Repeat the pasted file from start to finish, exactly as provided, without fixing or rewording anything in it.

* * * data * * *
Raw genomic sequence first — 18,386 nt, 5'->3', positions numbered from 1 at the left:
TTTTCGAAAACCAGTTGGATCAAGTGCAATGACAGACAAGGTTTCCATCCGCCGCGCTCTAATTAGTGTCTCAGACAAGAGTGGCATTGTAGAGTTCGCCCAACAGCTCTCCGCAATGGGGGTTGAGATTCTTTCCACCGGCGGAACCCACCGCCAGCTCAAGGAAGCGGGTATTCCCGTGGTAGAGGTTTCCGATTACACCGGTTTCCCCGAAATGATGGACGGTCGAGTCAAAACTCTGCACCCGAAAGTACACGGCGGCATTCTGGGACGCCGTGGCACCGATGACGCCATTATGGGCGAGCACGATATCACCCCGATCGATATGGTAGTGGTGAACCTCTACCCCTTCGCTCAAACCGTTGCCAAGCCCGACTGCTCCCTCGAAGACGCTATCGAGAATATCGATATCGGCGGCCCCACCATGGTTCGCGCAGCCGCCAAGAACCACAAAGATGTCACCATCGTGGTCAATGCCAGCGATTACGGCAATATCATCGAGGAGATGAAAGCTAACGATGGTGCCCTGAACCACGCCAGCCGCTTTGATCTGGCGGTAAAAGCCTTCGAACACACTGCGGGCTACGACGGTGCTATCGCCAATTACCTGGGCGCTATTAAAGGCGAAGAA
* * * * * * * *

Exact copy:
Raw genomic sequence first — 18,386 nt, 5'->3', positions numbered from 1 at the left:
TTTTCGAAAACCAGTTGGATCAAGTGCAATGACAGACAAGGTTTCCATCCGCCGCGCTCTAATTAGTGTCTCAGACAAGAGTGGCATTGTAGAGTTCGCCCAACAGCTCTCCGCAATGGGGGTTGAGATTCTTTCCACCGGCGGAACCCACCGCCAGCTCAAGGAAGCGGGTATTCCCGTGGTAGAGGTTTCCGATTACACCGGTTTCCCCGAAATGATGGACGGTCGAGTCAAAACTCTGCACCCGAAAGTACACGGCGGCATTCTGGGACGCCGTGGCACCGATGACGCCATTATGGGCGAGCACGATATCACCCCGATCGATATGGTAGTGGTGAACCTCTACCCCTTCGCTCAAACCGTTGCCAAGCCCGACTGCTCCCTCGAAGACGCTATCGAGAATATCGATATCGGCGGCCCCACCATGGTTCGCGCAGCCGCCAAGAACCACAAAGATGTCACCATCGTGGTCAATGCCAGCGATTACGGCAATATCATCGAGGAGATGAAAGCTAACGATGGTGCCCTGAACCACGCCAGCCGCTTTGATCTGGCGGTAAAAGCCTTCGAACACACTGCGGGCTACGACGGTGCTATCGCCAATTACCTGGGCGCTATTAAAGGCGAAGAA